# Modelling randomness with Markov chains

# Chain of states

A Markov chain is a set of states, with transitions between states determined by a transition matrix. This means that the probability of going to the next state is dependent on the current state.

In this way it's possible to bring some structure in randomness, so to speak. Watch this:

## Simple example: Heads or tails

A simple Markov chain is the old coin flip. There are two states, *heads* and *tails*, and a matrix

` ````
[
[1/2, 1/2],
[1/2, 1/2]
]
```

in which the entry *m _{ij}* is the probability that if you are in state

`i`

, you'll go to state `j`

.People tend to believe that after heads, tails is more likely. This can be modelled with

` ````
[
[1/3, 2/3],
[2/3, 1/3]
]
```

## Simulate something. A dog for instance

The coin flip doesn't need Markov. But a simulated dog may benefit. I have a dog in mind that either sleeps, eats, barks, or pees, But never barks after eating, but very likely does so before. The matrix could be someting like:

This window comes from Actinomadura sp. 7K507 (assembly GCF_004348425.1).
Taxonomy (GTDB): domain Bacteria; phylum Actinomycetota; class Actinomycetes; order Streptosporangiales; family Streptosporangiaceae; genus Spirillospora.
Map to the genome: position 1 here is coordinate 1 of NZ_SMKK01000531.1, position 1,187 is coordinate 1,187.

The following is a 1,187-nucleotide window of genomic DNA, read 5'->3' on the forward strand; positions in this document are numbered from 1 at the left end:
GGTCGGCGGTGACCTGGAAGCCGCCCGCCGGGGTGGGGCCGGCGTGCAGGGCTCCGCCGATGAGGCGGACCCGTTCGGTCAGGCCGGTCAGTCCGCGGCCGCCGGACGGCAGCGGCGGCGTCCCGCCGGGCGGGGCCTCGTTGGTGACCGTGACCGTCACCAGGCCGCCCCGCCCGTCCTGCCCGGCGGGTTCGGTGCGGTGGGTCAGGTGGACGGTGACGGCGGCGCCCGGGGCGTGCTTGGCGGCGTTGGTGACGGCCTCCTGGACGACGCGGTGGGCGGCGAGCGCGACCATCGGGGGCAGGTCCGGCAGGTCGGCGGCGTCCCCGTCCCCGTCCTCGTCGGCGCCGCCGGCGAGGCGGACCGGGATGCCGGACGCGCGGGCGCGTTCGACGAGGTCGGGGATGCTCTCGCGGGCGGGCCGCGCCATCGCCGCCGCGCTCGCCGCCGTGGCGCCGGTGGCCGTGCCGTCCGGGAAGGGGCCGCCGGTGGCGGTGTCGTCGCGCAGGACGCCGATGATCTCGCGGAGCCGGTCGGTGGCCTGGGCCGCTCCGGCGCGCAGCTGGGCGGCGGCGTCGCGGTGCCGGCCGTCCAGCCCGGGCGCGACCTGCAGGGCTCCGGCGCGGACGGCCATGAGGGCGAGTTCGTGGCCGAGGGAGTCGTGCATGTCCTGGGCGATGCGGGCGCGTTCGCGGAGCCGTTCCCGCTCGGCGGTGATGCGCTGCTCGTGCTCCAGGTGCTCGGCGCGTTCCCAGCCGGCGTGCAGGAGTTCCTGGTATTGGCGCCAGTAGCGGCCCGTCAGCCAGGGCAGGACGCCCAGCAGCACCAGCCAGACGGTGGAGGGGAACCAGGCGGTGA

` ````
[
[0.7, 0.1, 0.1, 0.1],
[0.5, 0, 0, 0.5],
[0.5, 0.3, 0.1, 0.1],
[0, 0, 0, 1]
]
```

Note that if the dog sleeps, it's likely to sleep on. It's a relatively stable state.

## Simulate movement

Another simple use case is movement. While moving an object over a canvas, the states could be {north, east, south, west, rest}, with the rules for a robust character 'Never turn 180 degrees, and keep going' and for a whimsical character: 'Do not walk long straight lines'.

## Ring animation

In this animation I want to move the rings outward in an irregular way.

Excellent! This is right up my alley. Been experimenting with procedural everythings lately, and this is simple yet powerful, as is ideal.

Very cool idea, thanks for sharing!